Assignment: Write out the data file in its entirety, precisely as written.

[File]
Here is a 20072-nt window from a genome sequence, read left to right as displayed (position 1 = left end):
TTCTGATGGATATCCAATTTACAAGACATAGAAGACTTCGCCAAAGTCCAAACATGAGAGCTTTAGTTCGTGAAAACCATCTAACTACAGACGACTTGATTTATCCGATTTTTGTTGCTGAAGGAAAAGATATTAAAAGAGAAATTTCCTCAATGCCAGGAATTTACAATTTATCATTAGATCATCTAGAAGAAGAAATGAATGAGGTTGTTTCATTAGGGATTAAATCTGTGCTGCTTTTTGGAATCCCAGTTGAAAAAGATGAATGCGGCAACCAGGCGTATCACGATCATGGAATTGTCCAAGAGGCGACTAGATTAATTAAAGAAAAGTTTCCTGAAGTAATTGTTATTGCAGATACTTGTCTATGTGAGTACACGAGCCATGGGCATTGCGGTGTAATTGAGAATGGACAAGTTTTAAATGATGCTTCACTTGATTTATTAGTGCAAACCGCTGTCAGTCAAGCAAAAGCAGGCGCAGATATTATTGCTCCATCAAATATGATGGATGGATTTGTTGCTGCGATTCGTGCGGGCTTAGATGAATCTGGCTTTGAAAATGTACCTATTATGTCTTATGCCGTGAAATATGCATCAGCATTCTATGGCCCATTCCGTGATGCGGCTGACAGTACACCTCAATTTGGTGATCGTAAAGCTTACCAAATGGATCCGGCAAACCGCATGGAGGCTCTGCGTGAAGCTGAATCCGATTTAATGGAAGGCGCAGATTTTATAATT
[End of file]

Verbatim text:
Here is a 20072-nt window from a genome sequence, read left to right as displayed (position 1 = left end):
TTCTGATGGATATCCAATTTACAAGACATAGAAGACTTCGCCAAAGTCCAAACATGAGAGCTTTAGTTCGTGAAAACCATCTAACTACAGACGACTTGATTTATCCGATTTTTGTTGCTGAAGGAAAAGATATTAAAAGAGAAATTTCCTCAATGCCAGGAATTTACAATTTATCATTAGATCATCTAGAAGAAGAAATGAATGAGGTTGTTTCATTAGGGATTAAATCTGTGCTGCTTTTTGGAATCCCAGTTGAAAAAGATGAATGCGGCAACCAGGCGTATCACGATCATGGAATTGTCCAAGAGGCGACTAGATTAATTAAAGAAAAGTTTCCTGAAGTAATTGTTATTGCAGATACTTGTCTATGTGAGTACACGAGCCATGGGCATTGCGGTGTAATTGAGAATGGACAAGTTTTAAATGATGCTTCACTTGATTTATTAGTGCAAACCGCTGTCAGTCAAGCAAAAGCAGGCGCAGATATTATTGCTCCATCAAATATGATGGATGGATTTGTTGCTGCGATTCGTGCGGGCTTAGATGAATCTGGCTTTGAAAATGTACCTATTATGTCTTATGCCGTGAAATATGCATCAGCATTCTATGGCCCATTCCGTGATGCGGCTGACAGTACACCTCAATTTGGTGATCGTAAAGCTTACCAAATGGATCCGGCAAACCGCATGGAGGCTCTGCGTGAAGCTGAATCCGATTTAATGGAAGGCGCAGATTTTATAATT